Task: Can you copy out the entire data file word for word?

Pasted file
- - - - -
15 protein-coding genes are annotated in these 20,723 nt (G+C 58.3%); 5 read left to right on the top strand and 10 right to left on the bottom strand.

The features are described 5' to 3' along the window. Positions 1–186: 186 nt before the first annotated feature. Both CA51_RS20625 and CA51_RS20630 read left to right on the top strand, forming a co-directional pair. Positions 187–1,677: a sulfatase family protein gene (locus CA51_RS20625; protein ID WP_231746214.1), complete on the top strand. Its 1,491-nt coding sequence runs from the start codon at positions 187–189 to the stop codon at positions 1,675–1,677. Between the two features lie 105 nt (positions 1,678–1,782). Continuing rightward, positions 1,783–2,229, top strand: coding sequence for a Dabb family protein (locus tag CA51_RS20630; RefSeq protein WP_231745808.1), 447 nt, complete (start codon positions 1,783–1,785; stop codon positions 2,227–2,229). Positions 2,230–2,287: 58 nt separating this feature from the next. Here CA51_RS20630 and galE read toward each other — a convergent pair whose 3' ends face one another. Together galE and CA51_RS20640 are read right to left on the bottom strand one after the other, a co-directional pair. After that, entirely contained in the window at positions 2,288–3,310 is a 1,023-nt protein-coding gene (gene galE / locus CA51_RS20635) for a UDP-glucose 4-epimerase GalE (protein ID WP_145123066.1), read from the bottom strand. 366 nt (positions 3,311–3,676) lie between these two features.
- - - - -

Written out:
15 protein-coding genes are annotated in these 20,723 nt (G+C 58.3%); 5 read left to right on the top strand and 10 right to left on the bottom strand.

The features are described 5' to 3' along the window. Positions 1–186: 186 nt before the first annotated feature. Both CA51_RS20625 and CA51_RS20630 read left to right on the top strand, forming a co-directional pair. Positions 187–1,677: a sulfatase family protein gene (locus CA51_RS20625; protein ID WP_231746214.1), complete on the top strand. Its 1,491-nt coding sequence runs from the start codon at positions 187–189 to the stop codon at positions 1,675–1,677. Between the two features lie 105 nt (positions 1,678–1,782). Continuing rightward, positions 1,783–2,229, top strand: coding sequence for a Dabb family protein (locus tag CA51_RS20630; RefSeq protein WP_231745808.1), 447 nt, complete (start codon positions 1,783–1,785; stop codon positions 2,227–2,229). Positions 2,230–2,287: 58 nt separating this feature from the next. Here CA51_RS20630 and galE read toward each other — a convergent pair whose 3' ends face one another. Together galE and CA51_RS20640 are read right to left on the bottom strand one after the other, a co-directional pair. After that, entirely contained in the window at positions 2,288–3,310 is a 1,023-nt protein-coding gene (gene galE / locus CA51_RS20635) for a UDP-glucose 4-epimerase GalE (protein ID WP_145123066.1), read from the bottom strand. 366 nt (positions 3,311–3,676) lie between these two features.